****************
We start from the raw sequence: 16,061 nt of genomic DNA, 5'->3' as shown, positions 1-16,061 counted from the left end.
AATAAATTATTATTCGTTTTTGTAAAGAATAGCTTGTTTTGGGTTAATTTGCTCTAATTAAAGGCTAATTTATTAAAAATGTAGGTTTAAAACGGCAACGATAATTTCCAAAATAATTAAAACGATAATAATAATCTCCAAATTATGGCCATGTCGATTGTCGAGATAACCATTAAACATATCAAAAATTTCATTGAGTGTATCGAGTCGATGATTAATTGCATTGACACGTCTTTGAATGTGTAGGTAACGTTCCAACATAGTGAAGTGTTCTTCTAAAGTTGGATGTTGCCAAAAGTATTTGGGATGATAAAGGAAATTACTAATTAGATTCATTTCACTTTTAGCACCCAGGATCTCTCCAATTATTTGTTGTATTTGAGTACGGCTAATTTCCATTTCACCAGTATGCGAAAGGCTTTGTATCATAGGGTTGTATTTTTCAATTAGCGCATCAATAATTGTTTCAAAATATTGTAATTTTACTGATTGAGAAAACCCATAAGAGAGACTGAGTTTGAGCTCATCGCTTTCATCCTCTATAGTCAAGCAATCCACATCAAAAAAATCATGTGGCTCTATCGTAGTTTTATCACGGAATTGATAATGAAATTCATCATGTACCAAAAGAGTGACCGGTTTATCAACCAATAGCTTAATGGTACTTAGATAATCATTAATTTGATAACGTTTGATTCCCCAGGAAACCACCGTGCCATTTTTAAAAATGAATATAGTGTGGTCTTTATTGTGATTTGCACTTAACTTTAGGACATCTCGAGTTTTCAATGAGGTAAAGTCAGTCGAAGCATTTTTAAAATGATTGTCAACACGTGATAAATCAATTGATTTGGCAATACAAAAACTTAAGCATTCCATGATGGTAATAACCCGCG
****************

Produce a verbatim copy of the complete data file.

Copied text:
We start from the raw sequence: 16,061 nt of genomic DNA, 5'->3' as shown, positions 1-16,061 counted from the left end.
AATAAATTATTATTCGTTTTTGTAAAGAATAGCTTGTTTTGGGTTAATTTGCTCTAATTAAAGGCTAATTTATTAAAAATGTAGGTTTAAAACGGCAACGATAATTTCCAAAATAATTAAAACGATAATAATAATCTCCAAATTATGGCCATGTCGATTGTCGAGATAACCATTAAACATATCAAAAATTTCATTGAGTGTATCGAGTCGATGATTAATTGCATTGACACGTCTTTGAATGTGTAGGTAACGTTCCAACATAGTGAAGTGTTCTTCTAAAGTTGGATGTTGCCAAAAGTATTTGGGATGATAAAGGAAATTACTAATTAGATTCATTTCACTTTTAGCACCCAGGATCTCTCCAATTATTTGTTGTATTTGAGTACGGCTAATTTCCATTTCACCAGTATGCGAAAGGCTTTGTATCATAGGGTTGTATTTTTCAATTAGCGCATCAATAATTGTTTCAAAATATTGTAATTTTACTGATTGAGAAAACCCATAAGAGAGACTGAGTTTGAGCTCATCGCTTTCATCCTCTATAGTCAAGCAATCCACATCAAAAAAATCATGTGGCTCTATCGTAGTTTTATCACGGAATTGATAATGAAATTCATCATGTACCAAAAGAGTGACCGGTTTATCAACCAATAGCTTAATGGTACTTAGATAATCATTAATTTGATAACGTTTGATTCCCCAGGAAACCACCGTGCCATTTTTAAAAATGAATATAGTGTGGTCTTTATTGTGATTTGCACTTAACTTTAGGACATCTCGAGTTTTCAATGAGGTAAAGTCAGTCGAAGCATTTTTAAAATGATTGTCAACACGTGATAAATCAATTGATTTGGCAATACAAAAACTTAAGCATTCCATGATGGTAATAACCCGCG